In plants, reactive oxygen species (ROS), also known as active oxygen species (AOS), are associated with normal, physiologic processes as well as with responses to adverse conditions. ROS are connected to stress in many ways: as primary elicitors, as products and propagators of oxidative damage, or as signal molecules initiating defense or adaptation. The photosynthetic electron transport is a major site of oxidative stress by visible or ultraviolet light, high or low temperature, pollutants or herbicides. ROS production can be presumed from detecting oxidatively damaged lipids, proteins, or pigments as well as from the alleviating effects of added antioxidants. On the contrary, measuring ROS by special sensor molecules provides more direct information. This chapter focuses on the application of spin trapping electron paramagnetic resonance (EPR) spectroscopy for detecting ROS: singlet oxygen and oxygen free radicals in thylakoid membrane preparations.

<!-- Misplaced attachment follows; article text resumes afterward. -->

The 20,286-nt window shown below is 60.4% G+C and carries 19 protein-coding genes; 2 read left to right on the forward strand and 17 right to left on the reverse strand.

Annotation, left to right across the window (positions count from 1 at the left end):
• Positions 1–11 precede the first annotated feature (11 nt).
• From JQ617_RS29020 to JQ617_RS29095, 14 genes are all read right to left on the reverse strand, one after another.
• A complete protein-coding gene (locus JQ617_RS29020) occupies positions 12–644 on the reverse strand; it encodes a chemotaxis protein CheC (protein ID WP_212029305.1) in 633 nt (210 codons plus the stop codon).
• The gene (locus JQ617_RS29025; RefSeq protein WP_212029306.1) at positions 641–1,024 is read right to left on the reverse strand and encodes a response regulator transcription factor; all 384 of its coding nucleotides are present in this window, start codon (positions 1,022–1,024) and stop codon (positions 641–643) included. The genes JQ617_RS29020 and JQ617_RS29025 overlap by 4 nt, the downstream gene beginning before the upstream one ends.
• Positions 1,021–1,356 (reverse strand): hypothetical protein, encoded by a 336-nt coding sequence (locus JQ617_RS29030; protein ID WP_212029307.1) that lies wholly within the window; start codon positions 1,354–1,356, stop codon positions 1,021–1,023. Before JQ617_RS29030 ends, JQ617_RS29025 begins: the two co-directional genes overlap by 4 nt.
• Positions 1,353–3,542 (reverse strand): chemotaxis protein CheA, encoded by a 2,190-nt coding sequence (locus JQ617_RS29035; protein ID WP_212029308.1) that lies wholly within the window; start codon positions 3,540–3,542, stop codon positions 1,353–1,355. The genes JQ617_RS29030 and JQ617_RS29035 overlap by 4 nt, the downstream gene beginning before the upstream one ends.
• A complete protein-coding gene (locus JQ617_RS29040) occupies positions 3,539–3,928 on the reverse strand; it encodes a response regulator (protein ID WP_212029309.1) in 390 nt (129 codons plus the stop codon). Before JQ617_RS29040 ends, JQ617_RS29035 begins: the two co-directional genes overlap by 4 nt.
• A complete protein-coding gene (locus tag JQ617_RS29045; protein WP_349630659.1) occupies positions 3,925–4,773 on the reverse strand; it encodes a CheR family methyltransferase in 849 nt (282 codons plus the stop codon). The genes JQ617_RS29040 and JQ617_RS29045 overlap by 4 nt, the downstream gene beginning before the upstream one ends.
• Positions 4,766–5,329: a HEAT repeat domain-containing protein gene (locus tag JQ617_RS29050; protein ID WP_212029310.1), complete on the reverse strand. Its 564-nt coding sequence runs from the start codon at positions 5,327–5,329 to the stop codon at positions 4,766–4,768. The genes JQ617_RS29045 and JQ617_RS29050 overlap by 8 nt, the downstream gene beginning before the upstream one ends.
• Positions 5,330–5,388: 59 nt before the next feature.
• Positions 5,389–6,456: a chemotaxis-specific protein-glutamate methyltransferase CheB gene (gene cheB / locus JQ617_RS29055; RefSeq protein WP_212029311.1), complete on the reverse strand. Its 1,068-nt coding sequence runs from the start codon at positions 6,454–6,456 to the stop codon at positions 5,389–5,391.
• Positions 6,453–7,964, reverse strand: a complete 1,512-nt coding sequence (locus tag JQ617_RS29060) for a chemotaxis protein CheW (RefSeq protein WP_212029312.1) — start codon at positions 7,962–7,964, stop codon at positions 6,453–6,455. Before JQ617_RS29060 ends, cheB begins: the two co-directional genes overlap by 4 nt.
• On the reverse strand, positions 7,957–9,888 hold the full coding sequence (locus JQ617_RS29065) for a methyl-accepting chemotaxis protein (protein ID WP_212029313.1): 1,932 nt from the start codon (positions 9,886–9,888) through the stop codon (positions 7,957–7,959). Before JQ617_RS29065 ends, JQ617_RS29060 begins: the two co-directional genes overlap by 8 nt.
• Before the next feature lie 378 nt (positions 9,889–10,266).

|Number of pages||14|
|Journal||Methods in molecular biology (Clifton, N.J.)|
|Publication status||Published - 2011|
ASJC Scopus subject areas
- Molecular Biology